Fig. 7. (a) Full view of the computational model of the projectile and the target plate. (b) Close-up view of the model around the impact area.



T. Saburi et al. / International Journal of Impact Engineering 35 (2008) 1764–1769

Table 1 Typical model parameters for Johnson–Cook and Mie–Gruneisen EOS


Aluminum 5052S alloy


Strength constants A (Pa) 3.689Eþ8

Young’s modulus E (Pa) 7.03Eþ10

B (Pa) 6.839Eþ8

Fracture constants D2 D1 0.2 0.123

n 0.73 D3 1.5

Mie–Gruneisen EOS constants C S1 5328.0 1.338

Poisson’s ratio n 0.33

C 0.0083 D4 0.007


m 1.7 D5 0.0

A 0.48



Caluculation for AL Plate t 05mm t 10mm t 15mm

500 400 300 200

SNCM 439 steel Johnson–Cook constants Shear modulus Density r (kg/m3) G (Pa) 7750.368 8.412Eþ10

Young’s modulus E (Pa) 2.040Eþ11

Strength constants A (Pa) 1.539Eþ9

n 0.18

Fracture constants D1 0.0

AL 05mm AL 10mm AL 15mm


Residual Velocity (m/sec)

Johnson–Cook constants Shear modulus Density r (kg/m3) G (Pa) 2680.0 2.59Eþ10



Poisson’s ratio n 0.29

0 200

B (Pa) 4.770Eþ8 D2 0.0

Mie–Gruneisen EOS constants C S1 4569.0 1.490

D3 0.0

C 0.012 D4 0.0

g0 2.17


m 1.0 D5 0.0

A 1.4

the simulation results for the projectile’s impact were obtained from the initial velocity, from the residual velocity relation for each plate thickness, as well as from the experimental results. The ballistic limit velocities for 5, 10 and 15 mm target plates were found to be about 220, 460 and 700 m/s, respectively. Some deviation was obtained between experimental and numerical results




Initial Velocity (m/sec) Fig. 9. Relationship between initial and residual velocities of the projectile for 5, 10 and 15 mm aluminum 5052S target plates obtained by experiments and numerical simulation.

for higher initial velocities, especially for the 5-mm thick target. There are many model constants for considering the effects of strain hardening, strain rate hardening, thermal softening and material fractures, and some of them need to be determined from experimental tests. Further experiments and calibration analysis are capable of improving the deviation from experimental behavior. It is also believed that mesh quality is sensitive to this kind of impact problem. Regarding the 5-mm thick target, the number of meshes in the thickness direction is small compared to the other targets. It would be valuable to examine the correlation between mesh quality and the constitutive model for a wide range of the projectile velocities. As shown in Fig. 10, the results enable us to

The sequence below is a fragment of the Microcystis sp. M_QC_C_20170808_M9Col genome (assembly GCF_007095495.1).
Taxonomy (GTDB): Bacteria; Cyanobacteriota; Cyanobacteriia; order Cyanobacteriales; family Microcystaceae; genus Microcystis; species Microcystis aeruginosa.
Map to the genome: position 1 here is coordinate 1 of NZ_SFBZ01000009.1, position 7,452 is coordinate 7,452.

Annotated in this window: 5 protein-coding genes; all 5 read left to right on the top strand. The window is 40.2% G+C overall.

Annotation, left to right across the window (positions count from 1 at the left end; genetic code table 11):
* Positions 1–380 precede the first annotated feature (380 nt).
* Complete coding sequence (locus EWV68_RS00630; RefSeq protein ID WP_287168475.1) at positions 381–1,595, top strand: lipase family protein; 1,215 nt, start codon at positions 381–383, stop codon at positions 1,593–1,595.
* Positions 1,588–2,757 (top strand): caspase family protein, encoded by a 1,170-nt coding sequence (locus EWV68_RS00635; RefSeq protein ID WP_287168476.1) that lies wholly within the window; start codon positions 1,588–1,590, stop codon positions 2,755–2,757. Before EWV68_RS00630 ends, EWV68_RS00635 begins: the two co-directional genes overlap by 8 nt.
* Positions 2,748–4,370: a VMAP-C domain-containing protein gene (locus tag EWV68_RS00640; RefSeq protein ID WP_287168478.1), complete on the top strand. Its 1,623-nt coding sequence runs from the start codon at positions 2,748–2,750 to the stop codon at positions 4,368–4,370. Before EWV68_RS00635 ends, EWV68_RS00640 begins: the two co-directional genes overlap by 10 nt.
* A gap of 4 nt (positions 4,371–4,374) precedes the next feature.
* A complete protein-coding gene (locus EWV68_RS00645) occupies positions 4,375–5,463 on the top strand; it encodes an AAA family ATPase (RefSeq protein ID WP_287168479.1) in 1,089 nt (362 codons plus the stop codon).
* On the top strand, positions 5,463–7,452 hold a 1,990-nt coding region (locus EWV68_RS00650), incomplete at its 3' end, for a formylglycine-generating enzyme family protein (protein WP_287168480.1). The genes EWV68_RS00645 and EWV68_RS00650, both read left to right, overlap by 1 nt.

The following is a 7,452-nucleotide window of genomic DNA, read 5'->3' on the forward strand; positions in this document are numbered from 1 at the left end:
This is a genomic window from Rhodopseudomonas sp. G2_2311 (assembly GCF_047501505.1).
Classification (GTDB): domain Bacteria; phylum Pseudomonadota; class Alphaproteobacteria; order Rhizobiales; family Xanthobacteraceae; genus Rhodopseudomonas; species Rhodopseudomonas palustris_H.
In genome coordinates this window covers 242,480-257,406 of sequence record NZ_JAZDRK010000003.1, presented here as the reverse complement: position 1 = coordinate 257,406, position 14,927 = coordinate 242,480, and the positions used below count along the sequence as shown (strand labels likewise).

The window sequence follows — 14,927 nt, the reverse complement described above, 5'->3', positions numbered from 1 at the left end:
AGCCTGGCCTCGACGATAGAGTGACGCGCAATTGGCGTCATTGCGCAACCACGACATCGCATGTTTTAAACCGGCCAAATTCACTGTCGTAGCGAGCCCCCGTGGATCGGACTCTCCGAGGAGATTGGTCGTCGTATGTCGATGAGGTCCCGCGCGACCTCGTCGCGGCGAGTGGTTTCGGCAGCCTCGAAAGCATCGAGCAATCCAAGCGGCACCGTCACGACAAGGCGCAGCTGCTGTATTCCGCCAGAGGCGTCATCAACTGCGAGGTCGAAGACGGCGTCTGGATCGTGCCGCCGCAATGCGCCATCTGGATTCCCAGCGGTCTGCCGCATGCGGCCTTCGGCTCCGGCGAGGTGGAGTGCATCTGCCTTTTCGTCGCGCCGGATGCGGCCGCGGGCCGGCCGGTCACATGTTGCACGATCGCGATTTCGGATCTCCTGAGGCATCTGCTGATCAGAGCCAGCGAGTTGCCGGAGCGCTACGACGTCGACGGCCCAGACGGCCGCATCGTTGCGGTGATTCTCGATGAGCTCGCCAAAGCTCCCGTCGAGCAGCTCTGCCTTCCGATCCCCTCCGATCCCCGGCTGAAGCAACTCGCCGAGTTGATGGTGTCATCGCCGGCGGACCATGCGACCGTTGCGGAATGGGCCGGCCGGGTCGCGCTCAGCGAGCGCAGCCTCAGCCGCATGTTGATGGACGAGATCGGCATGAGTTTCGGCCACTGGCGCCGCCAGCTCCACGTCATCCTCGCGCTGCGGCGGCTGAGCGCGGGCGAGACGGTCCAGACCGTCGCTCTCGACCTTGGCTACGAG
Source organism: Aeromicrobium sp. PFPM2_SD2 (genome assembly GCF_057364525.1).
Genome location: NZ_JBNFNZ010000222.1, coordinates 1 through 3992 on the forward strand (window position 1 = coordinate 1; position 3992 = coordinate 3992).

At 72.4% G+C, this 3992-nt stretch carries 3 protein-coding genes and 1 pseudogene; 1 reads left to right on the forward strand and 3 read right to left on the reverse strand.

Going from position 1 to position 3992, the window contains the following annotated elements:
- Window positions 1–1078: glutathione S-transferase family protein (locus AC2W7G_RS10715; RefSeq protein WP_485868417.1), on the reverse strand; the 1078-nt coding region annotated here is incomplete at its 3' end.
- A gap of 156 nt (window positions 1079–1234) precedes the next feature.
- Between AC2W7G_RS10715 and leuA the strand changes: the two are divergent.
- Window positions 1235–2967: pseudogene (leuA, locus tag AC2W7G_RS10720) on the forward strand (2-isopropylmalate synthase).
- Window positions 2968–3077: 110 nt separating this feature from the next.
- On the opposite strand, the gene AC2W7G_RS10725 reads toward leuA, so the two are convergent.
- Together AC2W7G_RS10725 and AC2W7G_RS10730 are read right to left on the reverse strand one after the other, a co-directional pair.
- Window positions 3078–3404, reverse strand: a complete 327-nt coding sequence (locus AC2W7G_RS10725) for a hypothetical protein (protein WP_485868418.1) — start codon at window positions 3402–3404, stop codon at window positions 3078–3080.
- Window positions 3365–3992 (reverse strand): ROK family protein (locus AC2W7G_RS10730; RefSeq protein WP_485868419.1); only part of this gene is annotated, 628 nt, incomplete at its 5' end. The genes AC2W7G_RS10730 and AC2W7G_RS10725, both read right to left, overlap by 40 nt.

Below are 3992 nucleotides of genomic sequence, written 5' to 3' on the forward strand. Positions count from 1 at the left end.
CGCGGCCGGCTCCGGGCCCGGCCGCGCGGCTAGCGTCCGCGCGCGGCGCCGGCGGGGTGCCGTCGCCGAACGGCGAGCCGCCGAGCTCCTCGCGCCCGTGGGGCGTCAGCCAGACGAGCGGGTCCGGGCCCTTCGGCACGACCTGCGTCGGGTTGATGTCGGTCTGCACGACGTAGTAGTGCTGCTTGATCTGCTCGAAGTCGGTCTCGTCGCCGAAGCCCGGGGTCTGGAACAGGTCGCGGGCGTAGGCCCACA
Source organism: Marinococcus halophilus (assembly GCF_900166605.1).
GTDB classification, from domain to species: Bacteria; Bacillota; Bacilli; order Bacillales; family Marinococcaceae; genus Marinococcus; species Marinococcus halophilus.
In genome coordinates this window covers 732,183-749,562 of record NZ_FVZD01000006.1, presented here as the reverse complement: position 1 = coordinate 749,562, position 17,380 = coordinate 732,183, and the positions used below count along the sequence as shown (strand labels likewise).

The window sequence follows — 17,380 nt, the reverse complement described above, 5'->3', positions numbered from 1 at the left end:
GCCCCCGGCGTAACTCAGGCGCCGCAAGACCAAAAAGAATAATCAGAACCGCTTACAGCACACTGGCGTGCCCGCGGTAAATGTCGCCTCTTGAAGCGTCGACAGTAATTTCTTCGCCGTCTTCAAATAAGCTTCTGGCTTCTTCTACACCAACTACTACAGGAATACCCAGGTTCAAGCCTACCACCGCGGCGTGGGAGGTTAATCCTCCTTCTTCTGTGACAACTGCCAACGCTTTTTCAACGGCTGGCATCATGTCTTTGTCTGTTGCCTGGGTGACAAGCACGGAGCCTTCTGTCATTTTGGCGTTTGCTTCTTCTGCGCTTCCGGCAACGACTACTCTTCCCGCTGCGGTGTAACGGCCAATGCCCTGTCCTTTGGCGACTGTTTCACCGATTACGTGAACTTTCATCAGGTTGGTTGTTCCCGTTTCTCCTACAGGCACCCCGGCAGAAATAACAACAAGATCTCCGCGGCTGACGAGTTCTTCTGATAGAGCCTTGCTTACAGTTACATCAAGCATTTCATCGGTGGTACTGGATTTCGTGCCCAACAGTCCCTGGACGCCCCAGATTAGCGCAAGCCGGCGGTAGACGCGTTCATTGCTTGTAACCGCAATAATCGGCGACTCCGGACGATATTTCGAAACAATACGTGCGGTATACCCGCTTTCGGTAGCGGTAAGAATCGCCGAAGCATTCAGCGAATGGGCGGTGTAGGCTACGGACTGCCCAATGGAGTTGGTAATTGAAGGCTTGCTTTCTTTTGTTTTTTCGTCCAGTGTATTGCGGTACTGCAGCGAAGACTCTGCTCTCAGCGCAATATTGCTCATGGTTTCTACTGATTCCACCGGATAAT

Projectile Velocity (m/sec)





Penetration Non Penetration Ballistic limit 4








Target Plate Thickness (mm) Fig. 8. Computational results for the perforation process of a 15-mm thick aluminum target (projectile velocity: 800 m/s).

Fig. 10. Ballistic limits of the projectile for 5, 10 and 15-mm thick aluminum 5052S target plates.

T. Saburi et al. / International Journal of Impact Engineering 35 (2008) 1764–1769

draw a line, which indicates the ballistic limit as a function of target thickness. There is an approximately linear relationship between the aluminum target thickness and the projectile velocity for our experimental conditions. 6. Conclusion We have developed a compact projectile accelerator, which controls projectile velocity by varying the weight of the explosive, and an approximately linear relationship between the explosive weight and injected projectile velocity was obtained. However, Gurney equation will predict the existence of the non-linear relationship in the dispersive region. More precise analysis is necessary to clarify this tendency. A series of impact experiments and numerical simulation enabled the perforation resistance of the structural materials of the chamber to be evaluated. We scheduled experiments using the designed prototype chamber and the numerical simulation for projectile accelerator, which are expected to provide a better understanding of the acceleration mechanism. Acknowledgements The authors acknowledge the support of the Special Coordination Fund for Promoting Science and Technology, Ministry of Education, Culture, Sports, Science and Technology (MEXT).